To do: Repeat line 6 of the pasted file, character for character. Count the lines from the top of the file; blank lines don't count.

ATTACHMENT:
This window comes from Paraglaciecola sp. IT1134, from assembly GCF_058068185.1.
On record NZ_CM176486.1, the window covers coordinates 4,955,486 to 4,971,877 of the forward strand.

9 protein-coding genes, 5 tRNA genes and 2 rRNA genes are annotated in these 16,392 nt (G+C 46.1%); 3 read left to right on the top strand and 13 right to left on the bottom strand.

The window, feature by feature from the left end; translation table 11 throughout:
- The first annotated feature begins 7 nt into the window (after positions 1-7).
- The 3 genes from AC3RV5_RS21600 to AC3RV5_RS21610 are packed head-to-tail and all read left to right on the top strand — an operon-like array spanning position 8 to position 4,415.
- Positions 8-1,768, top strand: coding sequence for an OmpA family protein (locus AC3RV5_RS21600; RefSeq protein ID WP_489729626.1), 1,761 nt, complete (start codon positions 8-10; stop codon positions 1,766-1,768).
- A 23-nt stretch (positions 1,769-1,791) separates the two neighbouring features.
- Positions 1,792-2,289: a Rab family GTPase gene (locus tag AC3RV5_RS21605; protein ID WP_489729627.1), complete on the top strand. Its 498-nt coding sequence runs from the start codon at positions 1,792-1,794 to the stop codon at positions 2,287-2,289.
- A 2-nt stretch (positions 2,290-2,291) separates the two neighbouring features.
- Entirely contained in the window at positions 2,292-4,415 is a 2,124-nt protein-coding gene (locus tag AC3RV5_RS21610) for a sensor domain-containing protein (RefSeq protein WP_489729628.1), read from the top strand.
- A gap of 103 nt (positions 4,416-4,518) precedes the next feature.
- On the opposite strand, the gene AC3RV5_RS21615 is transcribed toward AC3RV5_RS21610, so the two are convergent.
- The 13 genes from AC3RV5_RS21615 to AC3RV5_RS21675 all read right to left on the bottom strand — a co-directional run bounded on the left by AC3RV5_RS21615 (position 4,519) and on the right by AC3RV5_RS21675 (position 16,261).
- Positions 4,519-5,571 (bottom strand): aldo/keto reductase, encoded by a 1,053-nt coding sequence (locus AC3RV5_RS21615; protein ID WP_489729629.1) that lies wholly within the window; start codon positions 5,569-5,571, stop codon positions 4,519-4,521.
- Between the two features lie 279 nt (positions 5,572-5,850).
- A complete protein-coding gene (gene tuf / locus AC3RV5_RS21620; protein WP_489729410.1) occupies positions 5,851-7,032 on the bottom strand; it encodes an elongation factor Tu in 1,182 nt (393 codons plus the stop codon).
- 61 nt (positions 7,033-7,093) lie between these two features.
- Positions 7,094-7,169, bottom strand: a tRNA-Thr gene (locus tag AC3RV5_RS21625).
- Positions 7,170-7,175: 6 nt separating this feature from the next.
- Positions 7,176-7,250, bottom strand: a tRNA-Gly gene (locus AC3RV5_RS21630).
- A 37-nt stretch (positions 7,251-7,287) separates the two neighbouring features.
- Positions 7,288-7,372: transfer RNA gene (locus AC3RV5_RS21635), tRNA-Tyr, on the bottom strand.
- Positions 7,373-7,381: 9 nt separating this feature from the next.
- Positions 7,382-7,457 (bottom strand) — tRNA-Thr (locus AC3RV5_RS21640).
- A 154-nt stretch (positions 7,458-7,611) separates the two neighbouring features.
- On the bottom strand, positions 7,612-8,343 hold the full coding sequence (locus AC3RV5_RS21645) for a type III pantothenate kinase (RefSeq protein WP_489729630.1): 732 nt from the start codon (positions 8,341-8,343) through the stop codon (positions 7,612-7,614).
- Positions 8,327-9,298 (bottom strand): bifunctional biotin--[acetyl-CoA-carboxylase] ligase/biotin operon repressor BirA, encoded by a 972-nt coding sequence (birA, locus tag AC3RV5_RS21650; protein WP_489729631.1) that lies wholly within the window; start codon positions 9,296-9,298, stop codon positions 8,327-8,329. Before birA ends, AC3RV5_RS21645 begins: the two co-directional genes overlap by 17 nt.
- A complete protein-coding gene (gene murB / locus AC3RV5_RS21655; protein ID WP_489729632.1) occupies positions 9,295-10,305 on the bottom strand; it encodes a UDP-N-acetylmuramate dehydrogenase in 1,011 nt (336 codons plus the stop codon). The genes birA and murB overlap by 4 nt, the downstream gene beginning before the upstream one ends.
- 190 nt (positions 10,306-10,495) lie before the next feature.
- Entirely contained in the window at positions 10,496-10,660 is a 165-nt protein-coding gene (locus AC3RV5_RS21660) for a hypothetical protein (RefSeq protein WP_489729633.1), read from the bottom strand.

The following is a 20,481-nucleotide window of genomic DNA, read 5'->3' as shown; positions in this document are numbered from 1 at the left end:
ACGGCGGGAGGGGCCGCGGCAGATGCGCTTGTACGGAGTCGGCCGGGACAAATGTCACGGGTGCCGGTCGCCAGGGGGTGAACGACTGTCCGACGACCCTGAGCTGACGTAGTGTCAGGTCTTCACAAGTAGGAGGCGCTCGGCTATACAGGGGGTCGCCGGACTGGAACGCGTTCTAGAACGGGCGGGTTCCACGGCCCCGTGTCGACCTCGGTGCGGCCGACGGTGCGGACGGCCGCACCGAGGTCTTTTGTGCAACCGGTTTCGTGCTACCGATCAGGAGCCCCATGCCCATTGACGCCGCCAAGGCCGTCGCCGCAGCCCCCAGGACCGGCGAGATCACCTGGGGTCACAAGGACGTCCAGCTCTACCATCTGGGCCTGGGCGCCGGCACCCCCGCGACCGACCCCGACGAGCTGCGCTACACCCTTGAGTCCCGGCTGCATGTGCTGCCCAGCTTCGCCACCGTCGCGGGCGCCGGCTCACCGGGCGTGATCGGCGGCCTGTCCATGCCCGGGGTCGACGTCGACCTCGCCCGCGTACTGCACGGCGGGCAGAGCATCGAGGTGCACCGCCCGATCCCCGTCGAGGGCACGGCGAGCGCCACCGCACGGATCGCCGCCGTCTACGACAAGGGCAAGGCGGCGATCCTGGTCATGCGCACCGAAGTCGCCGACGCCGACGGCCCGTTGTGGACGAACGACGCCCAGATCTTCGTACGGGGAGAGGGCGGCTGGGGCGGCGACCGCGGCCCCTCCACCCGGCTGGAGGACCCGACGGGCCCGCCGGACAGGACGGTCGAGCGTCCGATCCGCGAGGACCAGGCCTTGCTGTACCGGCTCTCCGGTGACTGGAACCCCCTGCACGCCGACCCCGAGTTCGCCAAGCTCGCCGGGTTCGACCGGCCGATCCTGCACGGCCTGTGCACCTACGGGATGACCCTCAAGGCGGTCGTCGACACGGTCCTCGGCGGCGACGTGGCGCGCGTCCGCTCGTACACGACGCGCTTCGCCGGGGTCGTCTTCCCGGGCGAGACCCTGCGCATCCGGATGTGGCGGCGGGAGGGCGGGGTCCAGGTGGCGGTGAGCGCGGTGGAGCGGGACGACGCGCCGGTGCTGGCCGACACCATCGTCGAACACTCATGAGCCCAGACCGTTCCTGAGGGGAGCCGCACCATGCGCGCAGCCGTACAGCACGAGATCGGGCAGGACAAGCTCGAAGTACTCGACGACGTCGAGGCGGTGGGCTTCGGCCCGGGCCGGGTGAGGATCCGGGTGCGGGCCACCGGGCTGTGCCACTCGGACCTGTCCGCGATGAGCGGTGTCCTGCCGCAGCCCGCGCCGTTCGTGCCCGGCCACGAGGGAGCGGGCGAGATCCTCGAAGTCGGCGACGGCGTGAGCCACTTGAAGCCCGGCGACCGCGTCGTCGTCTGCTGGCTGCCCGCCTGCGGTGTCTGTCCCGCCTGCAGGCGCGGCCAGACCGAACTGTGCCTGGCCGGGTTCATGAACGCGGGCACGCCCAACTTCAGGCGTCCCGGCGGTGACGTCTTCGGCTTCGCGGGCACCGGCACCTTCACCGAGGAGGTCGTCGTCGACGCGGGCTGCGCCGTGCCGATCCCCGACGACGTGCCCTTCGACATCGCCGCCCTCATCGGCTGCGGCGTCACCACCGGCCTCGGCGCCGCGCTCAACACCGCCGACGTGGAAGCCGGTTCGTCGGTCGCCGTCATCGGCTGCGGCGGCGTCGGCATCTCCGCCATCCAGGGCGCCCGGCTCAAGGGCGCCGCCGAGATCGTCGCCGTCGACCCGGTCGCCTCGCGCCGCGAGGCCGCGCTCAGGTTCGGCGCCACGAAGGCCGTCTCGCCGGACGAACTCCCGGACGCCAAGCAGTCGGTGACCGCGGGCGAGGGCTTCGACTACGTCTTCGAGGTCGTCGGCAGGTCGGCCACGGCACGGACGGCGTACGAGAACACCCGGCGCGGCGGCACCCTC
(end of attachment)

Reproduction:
- The 3 genes from AC3RV5_RS21600 to AC3RV5_RS21610 are packed head-to-tail and all read left to right on the top strand — an operon-like array spanning position 8 to position 4,415.